2 July 2016
Walling: breaking and barring reality, creating an unreal state and the absurd with to overcome it
Contemporary challenges related to borders and encirclement, such as colonisation, migration, integration, can only be understood properly in a long-term perspective. This summer school however, seeks to go beyond even conventional definitions the long dureé by going beyond the early modern period, to locate this social practice of walling and encirclement, in the context of human history as a whole, integrating insights from archaeology and anthropology also. Such an approach, far from being esoteric, or simply academic is crucial, as it’s focus on origins helps to locate the essential dynamics in this practice, and provides a rare external position from which to view this phenomenon. Being within the modern world as we are, with its essential characteristics of the borders of nation states, and the enclosures that disciplinary spaces effect, it is very difficult to gain critical distance and detachment to see outside of conventional perspectives. The unique perspective of this summer school aims to offer an antidote to this.
Since the Neolithic, with the first encirclements analysed classically by Lewis Mumford man has chosen a form of self-protective isolation, as if walling out the troubles could secure development inside. However, it only resulted in inciting the hunger of robbers. Still, with increasing settlement more and more walls were built, increasing isolation, insecurity and a mutual lack of understanding: self-protection and efforts to conquer others grew jointly. Thus, will physical protection offer comfort and normalization, or a heightened and false sense of security?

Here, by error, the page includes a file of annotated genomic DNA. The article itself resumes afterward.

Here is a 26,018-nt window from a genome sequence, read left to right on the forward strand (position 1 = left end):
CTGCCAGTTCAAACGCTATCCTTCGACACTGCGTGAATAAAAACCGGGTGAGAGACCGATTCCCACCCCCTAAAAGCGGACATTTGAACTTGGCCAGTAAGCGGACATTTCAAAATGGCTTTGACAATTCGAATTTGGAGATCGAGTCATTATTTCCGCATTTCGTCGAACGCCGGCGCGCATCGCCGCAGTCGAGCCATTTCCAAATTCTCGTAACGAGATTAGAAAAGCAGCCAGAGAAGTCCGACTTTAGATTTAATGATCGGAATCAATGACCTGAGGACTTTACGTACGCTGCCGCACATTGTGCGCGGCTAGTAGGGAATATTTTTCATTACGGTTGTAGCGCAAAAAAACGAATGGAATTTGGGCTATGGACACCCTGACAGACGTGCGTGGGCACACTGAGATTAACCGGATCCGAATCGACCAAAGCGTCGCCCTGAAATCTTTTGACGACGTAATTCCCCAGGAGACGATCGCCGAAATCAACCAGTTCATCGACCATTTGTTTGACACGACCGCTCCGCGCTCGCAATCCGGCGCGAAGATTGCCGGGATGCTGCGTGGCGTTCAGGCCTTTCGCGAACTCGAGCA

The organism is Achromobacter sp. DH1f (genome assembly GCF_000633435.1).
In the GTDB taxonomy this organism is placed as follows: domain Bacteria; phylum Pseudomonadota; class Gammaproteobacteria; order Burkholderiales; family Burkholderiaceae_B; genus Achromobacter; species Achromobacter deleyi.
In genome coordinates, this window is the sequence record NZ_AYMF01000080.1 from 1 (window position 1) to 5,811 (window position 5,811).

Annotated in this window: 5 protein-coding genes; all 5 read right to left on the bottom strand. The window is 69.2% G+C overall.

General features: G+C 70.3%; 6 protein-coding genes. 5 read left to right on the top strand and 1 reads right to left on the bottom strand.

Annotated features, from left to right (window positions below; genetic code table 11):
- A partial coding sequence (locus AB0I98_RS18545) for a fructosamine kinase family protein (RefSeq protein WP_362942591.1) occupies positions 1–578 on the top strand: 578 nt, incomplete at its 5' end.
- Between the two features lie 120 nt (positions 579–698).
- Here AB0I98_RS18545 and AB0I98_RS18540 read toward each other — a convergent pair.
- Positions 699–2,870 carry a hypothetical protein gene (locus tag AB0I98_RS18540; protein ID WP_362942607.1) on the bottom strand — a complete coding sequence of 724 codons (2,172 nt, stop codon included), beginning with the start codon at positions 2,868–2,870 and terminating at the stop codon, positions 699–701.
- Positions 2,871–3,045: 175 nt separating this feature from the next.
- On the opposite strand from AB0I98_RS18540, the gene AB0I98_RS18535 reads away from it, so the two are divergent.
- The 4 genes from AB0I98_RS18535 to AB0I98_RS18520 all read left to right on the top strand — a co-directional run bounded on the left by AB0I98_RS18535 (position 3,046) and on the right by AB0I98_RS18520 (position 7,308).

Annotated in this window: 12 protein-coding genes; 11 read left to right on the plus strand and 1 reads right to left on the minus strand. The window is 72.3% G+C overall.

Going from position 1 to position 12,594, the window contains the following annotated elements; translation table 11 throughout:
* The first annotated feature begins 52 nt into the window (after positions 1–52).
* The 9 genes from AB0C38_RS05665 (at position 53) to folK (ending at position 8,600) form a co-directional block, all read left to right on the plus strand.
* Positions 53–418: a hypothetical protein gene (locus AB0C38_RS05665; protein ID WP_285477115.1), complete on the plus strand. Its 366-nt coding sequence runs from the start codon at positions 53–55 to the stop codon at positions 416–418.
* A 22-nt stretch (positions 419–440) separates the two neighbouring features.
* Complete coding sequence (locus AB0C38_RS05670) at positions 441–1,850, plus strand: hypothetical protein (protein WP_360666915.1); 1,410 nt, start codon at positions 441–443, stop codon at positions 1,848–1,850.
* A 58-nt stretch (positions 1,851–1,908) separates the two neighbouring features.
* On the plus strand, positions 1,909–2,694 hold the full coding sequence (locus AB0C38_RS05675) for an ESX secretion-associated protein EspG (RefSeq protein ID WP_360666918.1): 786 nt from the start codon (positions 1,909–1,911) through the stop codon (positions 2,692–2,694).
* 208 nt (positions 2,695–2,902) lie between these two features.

The purpose of this summer school is to explore contributions in various fields of political anthropology and related disciplines to understand Walling or Encirclement. It will be relevant for graduate students in sociology, political science and anthropology.
Confiscating others eventually grew into an utilitarian universalism, where enclosure within walls jointly stimulated a spirit of entrepreneurship and conquests, strengthening an insular community spirit (at the expense of other communities), and the satisfaction individual desires. Given the walls, energy was entrapped, accumulated, and thus eventually had to be oriented in an aggressive manner towards the outside. As Goethe formulated it in Faust II, ‘warfare, business and piracy/ These three are one, cannot be separated’, This was the start of various conquests and colonizations, but of course meeting with the similar aims of the ‘others’. Growth and expansion increasingly lost its own inner foundations, and turned into the acquisition of the forces of the others.